Updating a few items on issues we’ve been tracking and writing about: EPA takes a step in the right direction on mountaintop removal coal mining; Cuccinelli's radical right-wing star keeps rising at Virginia tea party convention; Chris Mooney on communicating about climate science; AAAS panel on “Overcoming Skepticism after ‘Climategate’”; and the latest on ‘monkey wrench’ Utah oil lease activist Tim DeChristopher.EPA takes a step in the right direction on mountaintop removal coal mining
The New York Times reported on October 15:
E.P.A. Official Seeks to Block West Virginia Mine
WASHINGTON — A top federal regulator has recommended revoking the permit for one of the nation’s largest planned mountaintop removal mining projects, saying it would be devastating to miles of West Virginia streams and the plant and animal life they support.
In a report submitted last month and made public on Friday, Shawn M. Garvin, the Environmental Protection Agency’s regional administrator for the Mid-Atlantic, said that Arch Coal’s proposed Spruce No. 1 Mine in Logan County should be stopped because it “would likely have unacceptable adverse effects on wildlife.”
In 2007, the Bush administration approved the project, which would involve dynamiting the tops off mountains over 2,278 acres to get at the coal beneath while dumping the resulting rubble, known as spoil, into nearby valleys and streams. The Obama administration announced last year that it would review the decision, prompting the mine owner, Arch Coal, based in St. Louis, to sue.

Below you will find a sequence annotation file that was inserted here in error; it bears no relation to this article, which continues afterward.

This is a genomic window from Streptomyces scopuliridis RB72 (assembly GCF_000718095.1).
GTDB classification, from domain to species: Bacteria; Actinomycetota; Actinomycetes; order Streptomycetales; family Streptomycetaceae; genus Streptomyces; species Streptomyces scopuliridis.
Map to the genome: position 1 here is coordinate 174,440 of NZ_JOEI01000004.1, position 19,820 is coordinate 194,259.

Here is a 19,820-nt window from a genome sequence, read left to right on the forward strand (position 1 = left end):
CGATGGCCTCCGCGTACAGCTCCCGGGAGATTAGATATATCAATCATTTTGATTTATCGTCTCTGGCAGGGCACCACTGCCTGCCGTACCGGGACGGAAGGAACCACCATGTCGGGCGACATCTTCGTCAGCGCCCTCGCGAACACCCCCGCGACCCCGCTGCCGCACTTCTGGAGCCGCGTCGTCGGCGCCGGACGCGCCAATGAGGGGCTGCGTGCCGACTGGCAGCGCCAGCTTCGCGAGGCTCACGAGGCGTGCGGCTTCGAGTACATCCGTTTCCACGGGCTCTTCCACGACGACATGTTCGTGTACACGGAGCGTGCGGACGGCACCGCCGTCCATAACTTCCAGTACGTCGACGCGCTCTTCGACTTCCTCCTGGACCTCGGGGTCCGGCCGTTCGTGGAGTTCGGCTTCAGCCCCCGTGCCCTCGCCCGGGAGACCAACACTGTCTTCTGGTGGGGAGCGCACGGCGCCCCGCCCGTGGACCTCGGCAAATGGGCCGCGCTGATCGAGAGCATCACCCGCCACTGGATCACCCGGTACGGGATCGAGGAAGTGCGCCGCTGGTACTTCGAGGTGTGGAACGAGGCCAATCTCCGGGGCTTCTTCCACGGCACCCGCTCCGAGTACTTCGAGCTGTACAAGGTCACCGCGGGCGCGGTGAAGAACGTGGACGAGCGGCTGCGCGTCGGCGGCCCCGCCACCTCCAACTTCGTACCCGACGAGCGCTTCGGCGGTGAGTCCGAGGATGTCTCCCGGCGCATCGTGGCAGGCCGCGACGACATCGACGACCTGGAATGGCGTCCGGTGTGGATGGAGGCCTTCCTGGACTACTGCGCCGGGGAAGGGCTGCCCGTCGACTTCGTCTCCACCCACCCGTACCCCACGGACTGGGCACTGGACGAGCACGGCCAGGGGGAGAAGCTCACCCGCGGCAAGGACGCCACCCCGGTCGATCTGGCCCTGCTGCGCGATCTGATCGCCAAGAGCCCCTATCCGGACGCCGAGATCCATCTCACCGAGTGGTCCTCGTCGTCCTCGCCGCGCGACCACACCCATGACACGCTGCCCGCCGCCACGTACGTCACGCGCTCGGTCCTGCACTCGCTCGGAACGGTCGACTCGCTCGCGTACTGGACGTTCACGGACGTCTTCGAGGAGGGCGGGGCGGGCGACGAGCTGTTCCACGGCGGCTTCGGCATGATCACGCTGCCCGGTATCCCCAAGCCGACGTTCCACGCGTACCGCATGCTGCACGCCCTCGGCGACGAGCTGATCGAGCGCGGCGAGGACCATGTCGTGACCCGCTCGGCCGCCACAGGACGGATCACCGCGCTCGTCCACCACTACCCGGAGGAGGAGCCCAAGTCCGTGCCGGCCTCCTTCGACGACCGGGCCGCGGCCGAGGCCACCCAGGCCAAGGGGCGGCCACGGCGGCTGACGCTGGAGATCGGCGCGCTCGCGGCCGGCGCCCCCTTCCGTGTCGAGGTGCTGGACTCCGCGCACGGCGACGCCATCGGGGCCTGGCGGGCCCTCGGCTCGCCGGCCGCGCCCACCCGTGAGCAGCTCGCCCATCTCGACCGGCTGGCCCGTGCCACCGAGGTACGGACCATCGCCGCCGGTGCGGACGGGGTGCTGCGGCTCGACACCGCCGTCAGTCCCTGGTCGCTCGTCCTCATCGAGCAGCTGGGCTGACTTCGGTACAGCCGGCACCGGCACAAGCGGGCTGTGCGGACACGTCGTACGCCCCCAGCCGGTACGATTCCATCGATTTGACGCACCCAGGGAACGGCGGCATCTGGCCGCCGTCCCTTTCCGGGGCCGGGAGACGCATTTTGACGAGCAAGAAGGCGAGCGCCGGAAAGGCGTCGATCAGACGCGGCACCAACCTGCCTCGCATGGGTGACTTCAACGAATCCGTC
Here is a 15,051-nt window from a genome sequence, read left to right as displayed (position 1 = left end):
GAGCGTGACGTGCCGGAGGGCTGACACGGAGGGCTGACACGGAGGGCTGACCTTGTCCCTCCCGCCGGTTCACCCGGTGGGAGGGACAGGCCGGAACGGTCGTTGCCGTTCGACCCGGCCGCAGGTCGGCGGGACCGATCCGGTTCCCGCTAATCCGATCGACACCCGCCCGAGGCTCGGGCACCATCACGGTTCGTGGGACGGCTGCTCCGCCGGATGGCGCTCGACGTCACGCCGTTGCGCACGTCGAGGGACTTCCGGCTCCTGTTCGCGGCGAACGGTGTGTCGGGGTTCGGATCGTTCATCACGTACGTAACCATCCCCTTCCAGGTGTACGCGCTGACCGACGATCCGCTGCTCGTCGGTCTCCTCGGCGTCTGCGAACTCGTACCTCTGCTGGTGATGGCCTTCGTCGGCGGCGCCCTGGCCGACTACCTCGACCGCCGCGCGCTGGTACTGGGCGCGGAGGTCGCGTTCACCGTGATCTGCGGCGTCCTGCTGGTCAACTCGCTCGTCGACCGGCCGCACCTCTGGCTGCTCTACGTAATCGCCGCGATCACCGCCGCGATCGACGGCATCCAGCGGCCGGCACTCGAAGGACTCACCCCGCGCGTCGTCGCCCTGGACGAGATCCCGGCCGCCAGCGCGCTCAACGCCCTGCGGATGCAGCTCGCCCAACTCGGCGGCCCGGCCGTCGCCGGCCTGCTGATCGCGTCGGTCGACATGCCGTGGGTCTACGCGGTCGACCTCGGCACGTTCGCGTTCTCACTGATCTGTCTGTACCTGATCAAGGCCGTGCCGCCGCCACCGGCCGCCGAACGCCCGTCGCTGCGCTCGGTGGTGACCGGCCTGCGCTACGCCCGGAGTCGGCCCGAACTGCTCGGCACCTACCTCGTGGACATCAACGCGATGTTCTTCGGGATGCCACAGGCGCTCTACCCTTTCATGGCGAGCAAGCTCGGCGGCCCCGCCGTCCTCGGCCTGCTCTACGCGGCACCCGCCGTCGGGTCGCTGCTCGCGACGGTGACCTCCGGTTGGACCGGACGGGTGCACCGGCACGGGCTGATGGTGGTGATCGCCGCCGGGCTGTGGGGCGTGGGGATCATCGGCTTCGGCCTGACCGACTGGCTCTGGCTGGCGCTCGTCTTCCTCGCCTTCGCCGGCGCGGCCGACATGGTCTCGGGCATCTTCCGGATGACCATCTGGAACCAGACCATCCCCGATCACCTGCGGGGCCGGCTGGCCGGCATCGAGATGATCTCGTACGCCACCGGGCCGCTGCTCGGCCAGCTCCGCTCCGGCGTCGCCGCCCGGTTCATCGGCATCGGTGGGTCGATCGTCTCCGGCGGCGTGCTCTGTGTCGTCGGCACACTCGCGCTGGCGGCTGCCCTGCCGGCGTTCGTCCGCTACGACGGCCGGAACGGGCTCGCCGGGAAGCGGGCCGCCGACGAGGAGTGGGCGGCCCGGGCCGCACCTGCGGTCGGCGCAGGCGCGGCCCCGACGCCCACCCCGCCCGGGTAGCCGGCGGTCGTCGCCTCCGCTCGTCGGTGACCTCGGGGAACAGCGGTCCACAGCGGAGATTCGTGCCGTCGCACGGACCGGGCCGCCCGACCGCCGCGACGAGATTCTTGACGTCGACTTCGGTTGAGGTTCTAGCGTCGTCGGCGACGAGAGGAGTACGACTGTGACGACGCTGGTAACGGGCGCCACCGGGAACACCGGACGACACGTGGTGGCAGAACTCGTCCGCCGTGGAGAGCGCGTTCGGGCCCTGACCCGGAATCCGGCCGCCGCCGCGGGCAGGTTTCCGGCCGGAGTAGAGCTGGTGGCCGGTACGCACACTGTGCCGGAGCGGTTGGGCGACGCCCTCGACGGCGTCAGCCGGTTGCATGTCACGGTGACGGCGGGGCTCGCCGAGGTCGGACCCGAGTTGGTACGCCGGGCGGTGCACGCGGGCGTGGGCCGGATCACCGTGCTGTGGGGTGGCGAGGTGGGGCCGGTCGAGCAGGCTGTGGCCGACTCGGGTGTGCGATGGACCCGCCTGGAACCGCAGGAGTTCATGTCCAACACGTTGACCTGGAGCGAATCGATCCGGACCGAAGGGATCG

In its review, the E.P.A. found that the project would bury more than seven miles of the Pigeonroost Branch and Oldhouse Branch streams under 110 million cubic yards of spoil, killing everything in them and sending downstream a flood of contaminants, toxic substances and life-choking algae.
Kim Link, a spokeswoman for Arch Coal, said in a statement that the company intended to “vigorously” challenge the recommendation….
An E.P.A. spokesman said that Mr. Garvin’s recommendation was a step in a long process and that the agency’s Office of Water and the E.P.A. administrator, Lisa P. Jackson, would review his report and thousands of public comments before making the final decision, likely before the end of the year.
The Sierra Club applauded the E.P.A. for “staring down Big Coal and industry lobbyists.”
“This mother of all mountaintop removal coal mines would destroy thousands of acres of land, bury seven miles of streams and end a way of life for too many Appalachian families,” the Sierra Club’s executive director, Michael Brune, said in a statement.
Cuccinelli, rising Tea Party star
The Washington Post reported on October 9:
Attorney General Cuccinelli's star keeps rising at Va. tea party gathering
RICHMOND - Virginia Attorney General Ken Cuccinelli II emerged as a clear favorite of the first Virginia Tea Party Convention Saturday, drawing lusty cheers as he told more than 2,000 activists that the tea party would not exist if not for Republican Party failures.
Cuccinelli (R), whose supporters waved the yellow "Don't Tread on Me" flag as they helped nominate him for office at last year's state Republican convention, drew a sustained ovation when he took the microphone at an afternoon panel on federalism.